A slightly slow start to Saturday, for some, but a walk along the Regnitz cleared heads in time for a breakfast (or brunch) beer by 11 at Klosterbräu Bamberg. Reputedly the oldest brewery in Bamberg, being established in 1533, by chance, it was right next door to our hotel. The sun had come out from behind the clouds, making the outdoor seating area a must, though a poke about inside revealed really busy rooms where there seemed to be groups booking the place solid. There certainly seemed to be a constant stream of tourist groups being led into the place, so we were happy to enjoy the relative peace outside. Klosterbräu Braun's Weisse was the first to be ordered, a fairly classic looking Weizen with loads of soft banana and pear-like undertones. Not much spiciness in the classic sense, but an easy start with a rather sumptuous creme caramel base. Their Klosterbräu Pils is quite a refresher, being tart, with a sharp, perfumey hop blast, and a long-lasting, peppery finish. I can't remember what I ate, but clearly it called for something a bit darker, so a Klosterbräu Braunbier was ordered (I think they had no Schwärzla). Roasted highlights on an otherwise fruity core, with dried fruits - think prunes. A slightly thin body followed by a metallic finish, it didn't live up to the other two.
Michaelsberg could be seen on the opposite hill (I believe there's seven of them) and a slow march down and up again brought us to the grounds of the former Benedictine Monastery. The Fränkisches Brauereimuseum is housed in one of the buildings on the south side of the perimeter, and has quite the collection of brewing and beer paraphernalia.There are guided tours, but we sauntered about at our leisure, ogling the huge, old mash tuns, casks, odd bottling contraptions and the old ice store down in the depths.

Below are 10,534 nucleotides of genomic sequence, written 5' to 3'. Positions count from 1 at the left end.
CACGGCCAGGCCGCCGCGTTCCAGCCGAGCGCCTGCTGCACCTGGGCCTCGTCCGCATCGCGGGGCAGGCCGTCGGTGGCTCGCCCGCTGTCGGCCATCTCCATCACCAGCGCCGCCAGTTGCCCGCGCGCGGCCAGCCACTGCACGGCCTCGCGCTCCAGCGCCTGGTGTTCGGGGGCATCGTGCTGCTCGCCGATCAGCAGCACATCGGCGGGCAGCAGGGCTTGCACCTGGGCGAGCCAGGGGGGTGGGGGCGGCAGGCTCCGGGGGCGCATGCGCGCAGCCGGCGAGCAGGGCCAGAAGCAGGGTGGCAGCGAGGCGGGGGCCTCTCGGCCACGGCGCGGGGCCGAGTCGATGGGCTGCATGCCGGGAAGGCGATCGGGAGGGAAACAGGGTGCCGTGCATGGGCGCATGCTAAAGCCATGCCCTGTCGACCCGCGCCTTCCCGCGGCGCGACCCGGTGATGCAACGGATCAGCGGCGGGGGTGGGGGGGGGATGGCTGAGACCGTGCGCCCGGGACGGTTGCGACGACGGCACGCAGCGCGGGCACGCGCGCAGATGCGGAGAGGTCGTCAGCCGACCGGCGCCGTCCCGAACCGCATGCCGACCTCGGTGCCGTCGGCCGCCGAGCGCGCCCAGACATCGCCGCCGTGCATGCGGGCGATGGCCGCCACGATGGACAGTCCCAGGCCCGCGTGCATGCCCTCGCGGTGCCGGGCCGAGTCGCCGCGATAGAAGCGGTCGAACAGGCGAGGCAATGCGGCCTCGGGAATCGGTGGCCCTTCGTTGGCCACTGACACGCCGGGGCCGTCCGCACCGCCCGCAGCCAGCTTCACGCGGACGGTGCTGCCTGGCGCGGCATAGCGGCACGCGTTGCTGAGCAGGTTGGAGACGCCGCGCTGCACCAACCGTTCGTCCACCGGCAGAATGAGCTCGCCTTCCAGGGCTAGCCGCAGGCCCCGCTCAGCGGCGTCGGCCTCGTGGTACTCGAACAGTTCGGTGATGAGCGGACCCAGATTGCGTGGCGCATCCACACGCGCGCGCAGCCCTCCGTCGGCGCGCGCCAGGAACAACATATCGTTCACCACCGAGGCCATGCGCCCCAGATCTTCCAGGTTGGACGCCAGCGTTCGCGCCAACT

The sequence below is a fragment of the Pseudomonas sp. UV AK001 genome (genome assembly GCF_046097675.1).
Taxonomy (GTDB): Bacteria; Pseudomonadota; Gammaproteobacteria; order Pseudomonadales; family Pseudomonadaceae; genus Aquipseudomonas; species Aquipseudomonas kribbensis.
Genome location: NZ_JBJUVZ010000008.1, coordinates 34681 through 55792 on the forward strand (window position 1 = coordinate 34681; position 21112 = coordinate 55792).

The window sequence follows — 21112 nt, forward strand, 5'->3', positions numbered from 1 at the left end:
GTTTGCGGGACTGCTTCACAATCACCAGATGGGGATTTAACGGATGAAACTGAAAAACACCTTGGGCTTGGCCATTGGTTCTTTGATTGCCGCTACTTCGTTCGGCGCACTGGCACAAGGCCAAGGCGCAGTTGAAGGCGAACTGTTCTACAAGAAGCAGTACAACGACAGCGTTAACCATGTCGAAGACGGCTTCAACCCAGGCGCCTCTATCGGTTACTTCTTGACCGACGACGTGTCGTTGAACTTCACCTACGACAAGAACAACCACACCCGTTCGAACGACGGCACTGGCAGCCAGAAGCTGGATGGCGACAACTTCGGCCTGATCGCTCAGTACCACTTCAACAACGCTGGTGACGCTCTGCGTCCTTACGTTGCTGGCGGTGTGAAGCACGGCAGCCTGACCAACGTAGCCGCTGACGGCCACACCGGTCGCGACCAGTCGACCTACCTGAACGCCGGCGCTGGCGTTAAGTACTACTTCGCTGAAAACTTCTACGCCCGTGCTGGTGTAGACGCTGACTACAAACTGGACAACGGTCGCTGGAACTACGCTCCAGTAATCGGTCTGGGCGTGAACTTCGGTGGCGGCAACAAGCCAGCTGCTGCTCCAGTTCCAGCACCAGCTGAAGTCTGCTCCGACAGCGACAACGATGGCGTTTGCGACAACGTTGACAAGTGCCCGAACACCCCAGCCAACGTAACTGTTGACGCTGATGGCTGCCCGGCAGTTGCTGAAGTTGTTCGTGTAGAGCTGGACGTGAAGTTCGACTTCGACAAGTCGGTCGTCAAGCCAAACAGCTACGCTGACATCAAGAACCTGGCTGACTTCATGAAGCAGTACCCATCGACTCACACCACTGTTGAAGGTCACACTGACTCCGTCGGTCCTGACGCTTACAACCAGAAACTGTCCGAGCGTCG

Following that, it was time for some sustenance, so we settled ourselves outside the Michaelsberg Cafe Restaurant, with Bamberg spread out below us. Food was wild boar goulash, with Spätzle and red cabbage. Absolutely delicious, served with a Mahr's Ungespundet and a Kapuziner Dunkel Hefeweizen. To be honest, my lazy ass would have been quite happy to stay there, stuffing my face (there's always room for cake in Germany), but it would have defeated the purpose of our visit. Next stop, Mahr's Bräu and Keesmann, about a 30 minute walk away (give or take).
That's one of the nice things about Bamberg. Many of the breweries seem to come in clusters, or at least pairs, so a bit of forward planning can make the most out of your time. Sadly, our planning didn't take into the account that Brauerei Keesmann was closed. This was a little disappointing, as I quite like their Herren Pils, but we had Mahr's Bräu just a stone's throw away to ease our pain.
Mahr's lives up to its address, Wunderburg 10; it really is a wonderful little place. Fronted by a small, cosy beer garden (empty when we arrived shortly before 4pm, and filled when we left about three hours later), the first sight upon entering the Wirtshaus is a long, wide corridor running the depth of the place. To the right is a traditional-looking tap room, all oak beams with wooden casks behind the bar. This was packed when we arrived. Just beyond the small bar is a bright, more modernly decorated room, that looked more suited to eating. That's where we had to go, and it was empty, but not for long, as parties with reservations filled it up. We had a really nice time here, and it embodied that feeling of Gemütlichkeit that so many other places just don't have. That corridor I mentioned even had it! People were standing there, drinking their beers, chatting, so it had way more than a simple connectivity function to the loos or the private party rooms.